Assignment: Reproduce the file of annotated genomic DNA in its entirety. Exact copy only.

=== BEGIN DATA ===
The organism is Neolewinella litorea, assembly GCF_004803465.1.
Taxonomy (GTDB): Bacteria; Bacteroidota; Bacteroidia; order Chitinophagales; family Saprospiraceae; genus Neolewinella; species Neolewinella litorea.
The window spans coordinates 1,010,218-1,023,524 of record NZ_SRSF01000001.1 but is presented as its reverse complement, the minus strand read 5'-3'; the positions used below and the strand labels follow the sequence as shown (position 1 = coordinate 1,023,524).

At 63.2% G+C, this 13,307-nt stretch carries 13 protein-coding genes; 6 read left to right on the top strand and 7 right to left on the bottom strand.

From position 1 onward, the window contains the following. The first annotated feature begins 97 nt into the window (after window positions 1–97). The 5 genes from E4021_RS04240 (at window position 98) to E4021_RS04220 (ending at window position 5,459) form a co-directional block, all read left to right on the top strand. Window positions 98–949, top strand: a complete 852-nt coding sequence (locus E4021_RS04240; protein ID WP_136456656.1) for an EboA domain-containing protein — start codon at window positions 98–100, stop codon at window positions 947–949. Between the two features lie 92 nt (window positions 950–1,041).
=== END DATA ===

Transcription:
The organism is Neolewinella litorea, assembly GCF_004803465.1.
Taxonomy (GTDB): Bacteria; Bacteroidota; Bacteroidia; order Chitinophagales; family Saprospiraceae; genus Neolewinella; species Neolewinella litorea.
The window spans coordinates 1,010,218-1,023,524 of record NZ_SRSF01000001.1 but is presented as its reverse complement, the minus strand read 5'-3'; the positions used below and the strand labels follow the sequence as shown (position 1 = coordinate 1,023,524).

At 63.2% G+C, this 13,307-nt stretch carries 13 protein-coding genes; 6 read left to right on the top strand and 7 right to left on the bottom strand.

From position 1 onward, the window contains the following. The first annotated feature begins 97 nt into the window (after window positions 1–97). The 5 genes from E4021_RS04240 (at window position 98) to E4021_RS04220 (ending at window position 5,459) form a co-directional block, all read left to right on the top strand. Window positions 98–949, top strand: a complete 852-nt coding sequence (locus E4021_RS04240; protein ID WP_136456656.1) for an EboA domain-containing protein — start codon at window positions 98–100, stop codon at window positions 947–949. Between the two features lie 92 nt (window positions 950–1,041).